Released earlier this month, Lego set 21310 Old Fishing Store is the latest addition to the Ideas range. It's also the biggest yet — and in my opinion, the best.
Cat sold separately.
At 2,049 pieces, it beats most of the previous Ideas sets by well over 1,000 bricks (with the exception being the NASA Apollo Saturn V set from earlier this year, which was 1,969 bricks). The size of it comes with a few caveats: the Old Fishing Store comes in standard packaging, rather than the nice folio-style boxes that the smaller Ideas sets have. Its instruction book is also fairly standard, but being almost 300 pages long, it's pretty forgivable. It does have a fairly nice preface with some words from the designers, though. Finally, it comes with some dreaded stickers. Some of the bricks have printed patterns, but a few larger ones require stickers. It's certainly not a dealbreaker, but an unusual choice for an Ideas set, which generally have all printed bricks.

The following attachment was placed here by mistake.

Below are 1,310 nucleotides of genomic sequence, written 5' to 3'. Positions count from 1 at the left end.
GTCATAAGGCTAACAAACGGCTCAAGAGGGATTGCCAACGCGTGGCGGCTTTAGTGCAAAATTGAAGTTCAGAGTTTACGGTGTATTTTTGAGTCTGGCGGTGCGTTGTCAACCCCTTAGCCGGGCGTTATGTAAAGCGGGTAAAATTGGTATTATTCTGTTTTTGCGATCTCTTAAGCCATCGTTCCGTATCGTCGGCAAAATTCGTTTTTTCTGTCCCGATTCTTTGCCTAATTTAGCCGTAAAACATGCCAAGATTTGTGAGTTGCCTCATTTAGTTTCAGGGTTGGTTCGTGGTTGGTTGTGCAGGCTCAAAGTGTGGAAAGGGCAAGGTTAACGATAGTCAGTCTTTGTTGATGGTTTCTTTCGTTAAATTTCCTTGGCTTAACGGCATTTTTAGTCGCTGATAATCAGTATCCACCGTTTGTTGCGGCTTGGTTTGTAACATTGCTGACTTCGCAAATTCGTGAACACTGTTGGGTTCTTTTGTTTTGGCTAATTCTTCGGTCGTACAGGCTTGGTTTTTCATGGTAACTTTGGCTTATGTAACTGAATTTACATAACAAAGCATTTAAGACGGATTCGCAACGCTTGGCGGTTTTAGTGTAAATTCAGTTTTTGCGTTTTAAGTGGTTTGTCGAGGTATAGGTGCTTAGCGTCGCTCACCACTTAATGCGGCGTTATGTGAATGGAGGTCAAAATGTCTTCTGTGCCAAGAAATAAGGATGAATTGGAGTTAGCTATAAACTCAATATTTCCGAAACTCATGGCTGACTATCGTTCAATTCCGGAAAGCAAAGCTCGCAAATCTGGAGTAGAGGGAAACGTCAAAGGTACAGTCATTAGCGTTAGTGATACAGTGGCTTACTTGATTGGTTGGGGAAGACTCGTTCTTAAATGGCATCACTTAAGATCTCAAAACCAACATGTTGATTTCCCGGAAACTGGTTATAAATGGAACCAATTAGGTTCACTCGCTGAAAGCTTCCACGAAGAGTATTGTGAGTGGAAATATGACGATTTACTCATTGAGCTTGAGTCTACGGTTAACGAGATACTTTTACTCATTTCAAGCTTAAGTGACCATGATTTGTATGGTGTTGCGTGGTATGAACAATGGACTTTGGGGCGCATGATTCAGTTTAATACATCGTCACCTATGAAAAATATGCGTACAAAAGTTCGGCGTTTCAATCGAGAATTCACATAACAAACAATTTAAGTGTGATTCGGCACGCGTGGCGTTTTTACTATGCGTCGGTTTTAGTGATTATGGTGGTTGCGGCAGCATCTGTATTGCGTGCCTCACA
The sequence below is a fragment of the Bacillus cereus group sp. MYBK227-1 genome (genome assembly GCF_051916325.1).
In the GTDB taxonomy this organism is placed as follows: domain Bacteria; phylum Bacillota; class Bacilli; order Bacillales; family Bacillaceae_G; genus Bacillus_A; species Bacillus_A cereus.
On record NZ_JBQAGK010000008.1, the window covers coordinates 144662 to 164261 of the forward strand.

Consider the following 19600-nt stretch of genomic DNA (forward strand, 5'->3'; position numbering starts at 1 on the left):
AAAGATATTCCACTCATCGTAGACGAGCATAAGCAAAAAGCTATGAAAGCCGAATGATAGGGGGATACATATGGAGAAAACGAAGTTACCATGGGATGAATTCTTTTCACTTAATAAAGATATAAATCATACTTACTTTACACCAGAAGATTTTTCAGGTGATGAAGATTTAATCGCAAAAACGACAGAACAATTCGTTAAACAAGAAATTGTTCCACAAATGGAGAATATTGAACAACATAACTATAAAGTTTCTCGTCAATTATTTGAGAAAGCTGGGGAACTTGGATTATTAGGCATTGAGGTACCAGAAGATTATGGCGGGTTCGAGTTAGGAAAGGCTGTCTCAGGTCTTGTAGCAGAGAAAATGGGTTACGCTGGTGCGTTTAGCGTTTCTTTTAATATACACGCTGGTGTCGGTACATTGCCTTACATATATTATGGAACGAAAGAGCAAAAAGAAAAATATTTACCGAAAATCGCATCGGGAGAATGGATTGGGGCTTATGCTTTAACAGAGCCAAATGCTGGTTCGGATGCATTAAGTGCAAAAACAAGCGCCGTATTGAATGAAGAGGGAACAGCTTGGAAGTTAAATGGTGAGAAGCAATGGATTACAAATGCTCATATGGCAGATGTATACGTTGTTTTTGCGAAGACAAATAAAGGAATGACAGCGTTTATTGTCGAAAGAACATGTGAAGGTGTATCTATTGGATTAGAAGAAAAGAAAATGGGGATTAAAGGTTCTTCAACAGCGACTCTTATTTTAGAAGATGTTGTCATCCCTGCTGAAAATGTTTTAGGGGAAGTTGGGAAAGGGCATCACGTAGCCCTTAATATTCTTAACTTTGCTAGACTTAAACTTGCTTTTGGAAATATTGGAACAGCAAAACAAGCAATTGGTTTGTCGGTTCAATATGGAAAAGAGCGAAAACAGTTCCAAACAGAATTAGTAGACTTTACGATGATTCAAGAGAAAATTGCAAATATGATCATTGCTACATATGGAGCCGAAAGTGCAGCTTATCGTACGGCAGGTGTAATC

The dreaded sticker sheet
The four minifigures that come with the set
Actually, despite coming from Lego's Ideas programme, the Old Fishing Store feels more like one of Lego's own modular sets. The amount of detail that's gone into the design is painstaking, and it's clear a lot of expert work has gone into it from both the original fan designer and the LEGO team who have brought it to life. The original concept came from Lego Ideas user RobenAnn, who'd based the design on the style of the popular Christmas village Lego sets. He's definitely captured the level of character that goes into them, for sure — and then some. The Old Fishing Store is jam-packed full of personality, and every inch of it was an absolute joy to build.